When undertaken consistenetly and regularly, the outcomes assessment process facilitates:
Every faculty member—full- and part-time—is responsible for reporting on CLOs.
As stated in Section 5.3.8. of the Rio Hondo College Faculty Association Collective Bargaining Agreement,
“Faculty shall be responsible for listing student learning outcomes (SLOs) [i.e., CLOs] in their syllabi, for entering [CLO] assessment data in the appropriate software package, and for engaging in dialogue and writing assessment reports with other faculty for one semester each academic year. [CLO] data must be entered every year by June 30.”
Assessment tools vary between courses, but the tools should remain the same for different sections of the same course for the same outcome. Equitable assessment should be considered when developing tools.
Having multiple forms of assessment supports equity. For example, a written exam and an oral presentation for the same outcome would provide a balanced assessment of a student’s mastery of the material. Additionally, scaffolding assessment tools supports student learning. For example, starting with a low-point assessment tool of a discussion board, then progressing to a quiz before culminating in a final project allows time for student mastery of the material. (This approach would provide an instructor better understating of students’ weaknesses and strengths to make adjustments and improvements in the course.)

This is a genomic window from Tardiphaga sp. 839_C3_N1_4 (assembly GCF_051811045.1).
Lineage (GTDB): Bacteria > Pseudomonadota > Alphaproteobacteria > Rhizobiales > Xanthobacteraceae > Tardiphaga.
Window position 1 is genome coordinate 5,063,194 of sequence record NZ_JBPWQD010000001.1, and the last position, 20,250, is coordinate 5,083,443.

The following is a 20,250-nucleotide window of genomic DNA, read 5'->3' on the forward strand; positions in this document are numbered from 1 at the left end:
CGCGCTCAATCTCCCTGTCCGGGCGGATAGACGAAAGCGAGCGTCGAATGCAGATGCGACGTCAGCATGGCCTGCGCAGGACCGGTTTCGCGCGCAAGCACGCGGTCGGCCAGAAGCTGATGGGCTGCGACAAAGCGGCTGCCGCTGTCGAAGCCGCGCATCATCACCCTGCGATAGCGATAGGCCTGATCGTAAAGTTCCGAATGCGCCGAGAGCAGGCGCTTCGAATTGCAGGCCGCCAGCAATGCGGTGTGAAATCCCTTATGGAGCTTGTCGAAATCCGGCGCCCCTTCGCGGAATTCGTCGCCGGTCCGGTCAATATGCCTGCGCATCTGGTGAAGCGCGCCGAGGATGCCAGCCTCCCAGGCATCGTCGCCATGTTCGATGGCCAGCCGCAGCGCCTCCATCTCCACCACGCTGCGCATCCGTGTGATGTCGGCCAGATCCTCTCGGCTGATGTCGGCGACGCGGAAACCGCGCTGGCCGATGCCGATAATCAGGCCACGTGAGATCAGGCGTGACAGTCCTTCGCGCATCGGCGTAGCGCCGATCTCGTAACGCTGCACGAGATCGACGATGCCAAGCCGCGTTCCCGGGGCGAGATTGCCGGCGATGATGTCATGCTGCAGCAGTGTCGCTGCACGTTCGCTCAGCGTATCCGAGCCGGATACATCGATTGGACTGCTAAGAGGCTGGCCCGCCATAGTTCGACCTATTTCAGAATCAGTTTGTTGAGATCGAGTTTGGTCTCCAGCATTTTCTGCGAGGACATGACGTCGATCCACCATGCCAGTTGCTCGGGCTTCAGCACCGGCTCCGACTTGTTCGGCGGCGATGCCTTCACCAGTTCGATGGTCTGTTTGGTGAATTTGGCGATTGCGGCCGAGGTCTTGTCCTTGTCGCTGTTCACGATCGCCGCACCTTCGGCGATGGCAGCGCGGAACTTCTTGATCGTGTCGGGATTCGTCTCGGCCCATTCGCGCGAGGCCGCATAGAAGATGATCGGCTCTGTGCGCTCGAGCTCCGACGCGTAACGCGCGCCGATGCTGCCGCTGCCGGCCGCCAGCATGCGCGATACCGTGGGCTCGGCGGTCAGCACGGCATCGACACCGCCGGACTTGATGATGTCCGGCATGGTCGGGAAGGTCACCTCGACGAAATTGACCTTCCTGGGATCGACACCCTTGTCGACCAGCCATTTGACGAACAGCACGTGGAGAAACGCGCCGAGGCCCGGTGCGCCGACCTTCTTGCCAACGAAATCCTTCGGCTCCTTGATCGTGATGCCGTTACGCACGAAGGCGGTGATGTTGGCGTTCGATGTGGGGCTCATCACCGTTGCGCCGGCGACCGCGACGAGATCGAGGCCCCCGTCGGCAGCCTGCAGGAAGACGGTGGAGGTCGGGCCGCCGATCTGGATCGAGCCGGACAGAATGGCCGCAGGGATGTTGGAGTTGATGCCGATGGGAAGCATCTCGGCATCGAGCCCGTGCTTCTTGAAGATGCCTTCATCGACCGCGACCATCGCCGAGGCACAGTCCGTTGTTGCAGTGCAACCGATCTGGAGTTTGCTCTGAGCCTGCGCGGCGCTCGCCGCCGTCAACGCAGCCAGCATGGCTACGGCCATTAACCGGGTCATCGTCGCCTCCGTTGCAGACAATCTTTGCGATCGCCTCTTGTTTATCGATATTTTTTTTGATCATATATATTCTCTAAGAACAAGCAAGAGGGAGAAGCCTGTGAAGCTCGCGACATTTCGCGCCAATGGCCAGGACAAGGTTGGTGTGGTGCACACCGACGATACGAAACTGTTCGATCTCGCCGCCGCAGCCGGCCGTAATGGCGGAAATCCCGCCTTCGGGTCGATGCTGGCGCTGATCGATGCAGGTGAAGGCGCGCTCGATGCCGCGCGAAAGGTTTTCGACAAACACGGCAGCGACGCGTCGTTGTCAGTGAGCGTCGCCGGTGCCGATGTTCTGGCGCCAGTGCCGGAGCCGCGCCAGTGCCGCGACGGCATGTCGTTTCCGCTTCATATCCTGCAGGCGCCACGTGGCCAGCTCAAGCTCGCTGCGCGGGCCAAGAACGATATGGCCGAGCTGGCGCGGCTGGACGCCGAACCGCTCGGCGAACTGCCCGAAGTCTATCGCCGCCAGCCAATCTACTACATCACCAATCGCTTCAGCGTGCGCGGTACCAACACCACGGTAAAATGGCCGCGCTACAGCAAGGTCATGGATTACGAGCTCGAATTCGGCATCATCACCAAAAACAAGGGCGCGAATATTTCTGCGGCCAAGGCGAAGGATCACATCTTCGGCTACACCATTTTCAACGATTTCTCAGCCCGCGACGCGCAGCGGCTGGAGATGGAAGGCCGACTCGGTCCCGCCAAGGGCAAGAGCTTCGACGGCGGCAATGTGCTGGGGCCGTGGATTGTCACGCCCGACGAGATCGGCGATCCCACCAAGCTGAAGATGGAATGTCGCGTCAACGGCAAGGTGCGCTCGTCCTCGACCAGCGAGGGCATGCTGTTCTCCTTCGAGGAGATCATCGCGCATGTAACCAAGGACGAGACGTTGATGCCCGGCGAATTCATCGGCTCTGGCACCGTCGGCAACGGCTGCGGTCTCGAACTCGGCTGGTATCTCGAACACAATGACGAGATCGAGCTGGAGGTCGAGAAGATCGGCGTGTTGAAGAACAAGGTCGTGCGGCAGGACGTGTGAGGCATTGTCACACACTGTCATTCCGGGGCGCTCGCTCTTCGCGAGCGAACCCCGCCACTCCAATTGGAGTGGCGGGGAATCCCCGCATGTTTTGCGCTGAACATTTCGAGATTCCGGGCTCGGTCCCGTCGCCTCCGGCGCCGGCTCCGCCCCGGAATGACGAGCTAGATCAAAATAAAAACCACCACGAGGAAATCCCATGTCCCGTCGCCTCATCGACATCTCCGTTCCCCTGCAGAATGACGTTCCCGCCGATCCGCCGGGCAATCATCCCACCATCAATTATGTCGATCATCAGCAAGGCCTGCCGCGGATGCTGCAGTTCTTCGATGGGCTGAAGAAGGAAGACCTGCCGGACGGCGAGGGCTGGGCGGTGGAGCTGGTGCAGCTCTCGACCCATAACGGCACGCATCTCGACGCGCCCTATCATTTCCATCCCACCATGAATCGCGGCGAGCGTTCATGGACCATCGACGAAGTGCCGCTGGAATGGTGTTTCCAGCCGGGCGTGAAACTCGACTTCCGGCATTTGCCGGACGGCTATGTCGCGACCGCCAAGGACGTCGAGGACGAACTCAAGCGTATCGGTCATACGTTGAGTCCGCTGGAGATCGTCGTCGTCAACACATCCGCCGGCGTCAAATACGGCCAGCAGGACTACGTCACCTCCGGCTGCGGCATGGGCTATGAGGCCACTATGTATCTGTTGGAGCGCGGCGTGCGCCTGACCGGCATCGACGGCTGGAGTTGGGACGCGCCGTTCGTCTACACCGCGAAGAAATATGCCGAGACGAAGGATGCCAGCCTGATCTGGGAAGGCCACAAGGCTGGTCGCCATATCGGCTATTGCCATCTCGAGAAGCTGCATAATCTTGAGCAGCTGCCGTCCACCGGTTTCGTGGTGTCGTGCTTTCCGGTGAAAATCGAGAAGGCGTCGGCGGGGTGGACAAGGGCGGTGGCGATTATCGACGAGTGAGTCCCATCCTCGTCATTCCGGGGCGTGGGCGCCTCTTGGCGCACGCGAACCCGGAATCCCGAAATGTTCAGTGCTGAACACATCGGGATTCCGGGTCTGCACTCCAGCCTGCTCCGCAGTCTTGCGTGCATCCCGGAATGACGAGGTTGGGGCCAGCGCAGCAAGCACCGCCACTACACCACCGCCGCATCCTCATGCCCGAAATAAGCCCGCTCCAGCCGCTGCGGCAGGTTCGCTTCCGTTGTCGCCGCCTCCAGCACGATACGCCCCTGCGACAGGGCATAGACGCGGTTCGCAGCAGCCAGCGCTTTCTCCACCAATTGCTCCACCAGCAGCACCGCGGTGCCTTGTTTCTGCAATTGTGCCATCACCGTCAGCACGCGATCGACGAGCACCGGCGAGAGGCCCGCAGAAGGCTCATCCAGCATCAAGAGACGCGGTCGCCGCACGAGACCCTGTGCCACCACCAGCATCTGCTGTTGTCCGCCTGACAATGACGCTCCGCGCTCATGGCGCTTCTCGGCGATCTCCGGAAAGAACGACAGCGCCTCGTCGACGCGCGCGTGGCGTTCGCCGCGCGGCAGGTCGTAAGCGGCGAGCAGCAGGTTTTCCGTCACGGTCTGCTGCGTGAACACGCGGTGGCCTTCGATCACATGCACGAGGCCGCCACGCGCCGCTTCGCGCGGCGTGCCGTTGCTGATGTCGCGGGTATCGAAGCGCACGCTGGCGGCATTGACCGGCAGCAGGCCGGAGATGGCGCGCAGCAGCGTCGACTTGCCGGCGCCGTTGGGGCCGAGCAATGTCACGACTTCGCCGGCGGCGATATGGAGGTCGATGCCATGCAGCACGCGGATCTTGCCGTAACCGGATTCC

Although assessment tools may vary in type and number, proficiency standards should not. The class-level proficiency standard is the expected proficiency for the class, while the student-level proficiency standard is the standard for students to reach proficiency. Both benchmarks are decided at the departmental level through a process of faculty consensus. The proficiency standards for each course can be found in Taskstream within the “Measure” part of a course.
CLOs are distinct measures of the knowledge, skills, attitudes, and behaviors that students should acquire as a result of completing a course sucessfully, whereas grades are inclusive of everything which happens in a course, including attendance. A grade provides an overall picture of how a student performed in the entirety of the course. It does not indicate how well a student obtained various skills and concepts. Whereas grades are meant to be student-specific, outcomes are meant to be skill-specific.
Grades are holistic measures of multiple skills. Grades provide feedback to the student on their overall performance but do not pinpoint which skills need improvement.